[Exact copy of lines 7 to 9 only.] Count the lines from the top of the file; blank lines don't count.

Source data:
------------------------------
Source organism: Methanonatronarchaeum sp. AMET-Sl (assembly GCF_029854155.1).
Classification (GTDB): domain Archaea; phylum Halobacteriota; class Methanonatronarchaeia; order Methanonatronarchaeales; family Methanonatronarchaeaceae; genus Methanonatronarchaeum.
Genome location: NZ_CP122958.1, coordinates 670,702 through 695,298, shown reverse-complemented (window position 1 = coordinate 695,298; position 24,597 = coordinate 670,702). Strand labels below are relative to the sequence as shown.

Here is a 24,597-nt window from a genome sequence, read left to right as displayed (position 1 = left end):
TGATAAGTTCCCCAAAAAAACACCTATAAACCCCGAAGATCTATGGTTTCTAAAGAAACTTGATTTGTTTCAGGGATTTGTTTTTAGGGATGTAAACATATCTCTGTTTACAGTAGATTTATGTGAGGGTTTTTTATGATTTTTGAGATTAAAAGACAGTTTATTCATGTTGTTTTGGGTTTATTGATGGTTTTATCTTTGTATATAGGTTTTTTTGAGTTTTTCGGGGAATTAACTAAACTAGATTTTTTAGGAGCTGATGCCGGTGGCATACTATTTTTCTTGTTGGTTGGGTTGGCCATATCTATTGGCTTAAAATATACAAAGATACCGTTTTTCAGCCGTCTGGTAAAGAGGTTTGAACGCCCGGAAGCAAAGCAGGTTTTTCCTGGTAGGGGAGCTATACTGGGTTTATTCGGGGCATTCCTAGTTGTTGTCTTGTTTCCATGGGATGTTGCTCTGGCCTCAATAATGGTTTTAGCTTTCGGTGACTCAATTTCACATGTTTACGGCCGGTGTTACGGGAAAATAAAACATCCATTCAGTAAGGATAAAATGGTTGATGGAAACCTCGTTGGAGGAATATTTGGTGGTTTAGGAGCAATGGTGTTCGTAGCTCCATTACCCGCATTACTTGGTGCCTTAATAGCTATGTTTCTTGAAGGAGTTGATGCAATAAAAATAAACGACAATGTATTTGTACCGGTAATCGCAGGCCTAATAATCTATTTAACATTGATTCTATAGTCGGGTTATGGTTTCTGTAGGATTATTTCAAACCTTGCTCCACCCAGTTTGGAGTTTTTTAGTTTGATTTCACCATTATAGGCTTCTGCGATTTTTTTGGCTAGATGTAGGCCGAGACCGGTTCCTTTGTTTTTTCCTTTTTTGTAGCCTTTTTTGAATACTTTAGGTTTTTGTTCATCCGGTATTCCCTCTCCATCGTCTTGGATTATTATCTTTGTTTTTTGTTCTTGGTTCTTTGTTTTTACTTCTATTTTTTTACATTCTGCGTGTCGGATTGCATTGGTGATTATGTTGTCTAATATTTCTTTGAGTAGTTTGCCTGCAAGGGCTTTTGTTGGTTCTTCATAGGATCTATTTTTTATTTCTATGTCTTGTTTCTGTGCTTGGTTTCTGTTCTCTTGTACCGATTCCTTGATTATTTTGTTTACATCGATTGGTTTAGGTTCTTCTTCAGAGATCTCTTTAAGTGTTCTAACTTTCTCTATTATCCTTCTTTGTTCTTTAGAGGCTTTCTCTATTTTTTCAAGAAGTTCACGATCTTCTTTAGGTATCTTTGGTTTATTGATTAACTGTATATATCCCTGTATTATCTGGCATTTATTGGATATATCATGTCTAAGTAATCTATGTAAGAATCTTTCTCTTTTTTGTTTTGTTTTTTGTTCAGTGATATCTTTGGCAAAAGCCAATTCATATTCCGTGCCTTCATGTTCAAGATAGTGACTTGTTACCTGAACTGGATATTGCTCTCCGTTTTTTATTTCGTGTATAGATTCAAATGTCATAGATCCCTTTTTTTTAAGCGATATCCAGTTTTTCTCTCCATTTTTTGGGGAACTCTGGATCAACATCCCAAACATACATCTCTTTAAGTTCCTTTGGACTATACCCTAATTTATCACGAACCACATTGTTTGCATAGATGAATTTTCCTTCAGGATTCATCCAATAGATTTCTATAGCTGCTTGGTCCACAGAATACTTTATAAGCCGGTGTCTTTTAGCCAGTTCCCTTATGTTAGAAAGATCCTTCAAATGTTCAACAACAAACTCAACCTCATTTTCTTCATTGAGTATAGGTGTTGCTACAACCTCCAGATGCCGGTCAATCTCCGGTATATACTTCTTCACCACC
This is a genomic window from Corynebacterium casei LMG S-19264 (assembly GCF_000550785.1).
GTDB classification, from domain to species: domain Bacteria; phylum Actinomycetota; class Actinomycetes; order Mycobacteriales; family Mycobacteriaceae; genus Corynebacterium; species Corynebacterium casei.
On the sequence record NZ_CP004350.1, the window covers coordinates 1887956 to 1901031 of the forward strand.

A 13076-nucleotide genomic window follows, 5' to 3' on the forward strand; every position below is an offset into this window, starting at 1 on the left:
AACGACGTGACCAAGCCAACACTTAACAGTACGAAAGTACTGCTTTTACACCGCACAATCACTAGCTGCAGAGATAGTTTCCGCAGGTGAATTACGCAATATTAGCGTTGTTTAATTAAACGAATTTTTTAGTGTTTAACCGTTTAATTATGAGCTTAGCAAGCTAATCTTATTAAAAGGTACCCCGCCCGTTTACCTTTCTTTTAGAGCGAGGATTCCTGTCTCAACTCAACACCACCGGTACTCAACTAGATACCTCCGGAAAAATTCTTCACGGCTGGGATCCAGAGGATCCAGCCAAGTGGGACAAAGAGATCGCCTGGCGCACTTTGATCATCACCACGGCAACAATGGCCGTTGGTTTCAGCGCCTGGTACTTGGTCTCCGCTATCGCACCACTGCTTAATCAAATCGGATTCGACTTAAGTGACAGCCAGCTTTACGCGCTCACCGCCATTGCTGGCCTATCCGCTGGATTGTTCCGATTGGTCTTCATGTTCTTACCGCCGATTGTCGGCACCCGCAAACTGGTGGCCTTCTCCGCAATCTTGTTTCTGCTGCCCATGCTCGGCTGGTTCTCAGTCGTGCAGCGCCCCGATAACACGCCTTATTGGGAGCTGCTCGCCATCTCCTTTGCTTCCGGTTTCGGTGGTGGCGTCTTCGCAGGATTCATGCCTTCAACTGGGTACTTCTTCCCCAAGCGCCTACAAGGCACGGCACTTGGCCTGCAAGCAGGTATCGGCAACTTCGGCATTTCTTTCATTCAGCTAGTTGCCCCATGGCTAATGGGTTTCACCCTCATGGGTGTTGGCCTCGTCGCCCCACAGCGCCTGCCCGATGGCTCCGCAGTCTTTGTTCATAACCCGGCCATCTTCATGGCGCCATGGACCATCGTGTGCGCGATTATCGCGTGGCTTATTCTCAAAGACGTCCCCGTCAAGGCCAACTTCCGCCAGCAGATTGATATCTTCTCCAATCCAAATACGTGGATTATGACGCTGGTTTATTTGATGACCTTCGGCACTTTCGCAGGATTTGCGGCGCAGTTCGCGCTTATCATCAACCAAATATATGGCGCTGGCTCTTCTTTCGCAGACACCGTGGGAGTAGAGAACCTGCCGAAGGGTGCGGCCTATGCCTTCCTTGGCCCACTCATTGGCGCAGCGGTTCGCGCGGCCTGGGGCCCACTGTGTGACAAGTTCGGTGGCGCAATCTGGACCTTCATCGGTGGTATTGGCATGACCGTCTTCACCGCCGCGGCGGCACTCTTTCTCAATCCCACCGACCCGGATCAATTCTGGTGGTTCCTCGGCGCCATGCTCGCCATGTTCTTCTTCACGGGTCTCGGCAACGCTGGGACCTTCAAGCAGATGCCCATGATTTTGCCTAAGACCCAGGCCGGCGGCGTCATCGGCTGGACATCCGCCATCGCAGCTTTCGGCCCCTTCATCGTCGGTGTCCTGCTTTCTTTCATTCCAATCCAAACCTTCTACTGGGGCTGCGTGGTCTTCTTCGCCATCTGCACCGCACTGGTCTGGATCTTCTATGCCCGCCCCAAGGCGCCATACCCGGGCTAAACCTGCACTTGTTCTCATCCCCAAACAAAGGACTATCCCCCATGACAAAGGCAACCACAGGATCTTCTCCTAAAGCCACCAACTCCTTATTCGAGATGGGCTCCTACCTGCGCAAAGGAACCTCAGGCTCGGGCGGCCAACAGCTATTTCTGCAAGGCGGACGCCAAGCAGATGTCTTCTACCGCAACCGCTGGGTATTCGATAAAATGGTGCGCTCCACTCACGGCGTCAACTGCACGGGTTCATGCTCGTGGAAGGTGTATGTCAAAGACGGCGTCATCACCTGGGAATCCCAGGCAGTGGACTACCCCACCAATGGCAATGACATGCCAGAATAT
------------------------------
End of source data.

GTDB classification, from domain to species: domain Bacteria; phylum Actinomycetota; class Actinomycetes; order Mycobacteriales; family Mycobacteriaceae; genus Corynebacterium; species Corynebacterium casei.
On the sequence record NZ_CP004350.1, the window covers coordinates 1887956 to 1901031 of the forward strand.

A 13076-nucleotide genomic window follows, 5' to 3' on the forward strand; every position below is an offset into this window, starting at 1 on the left: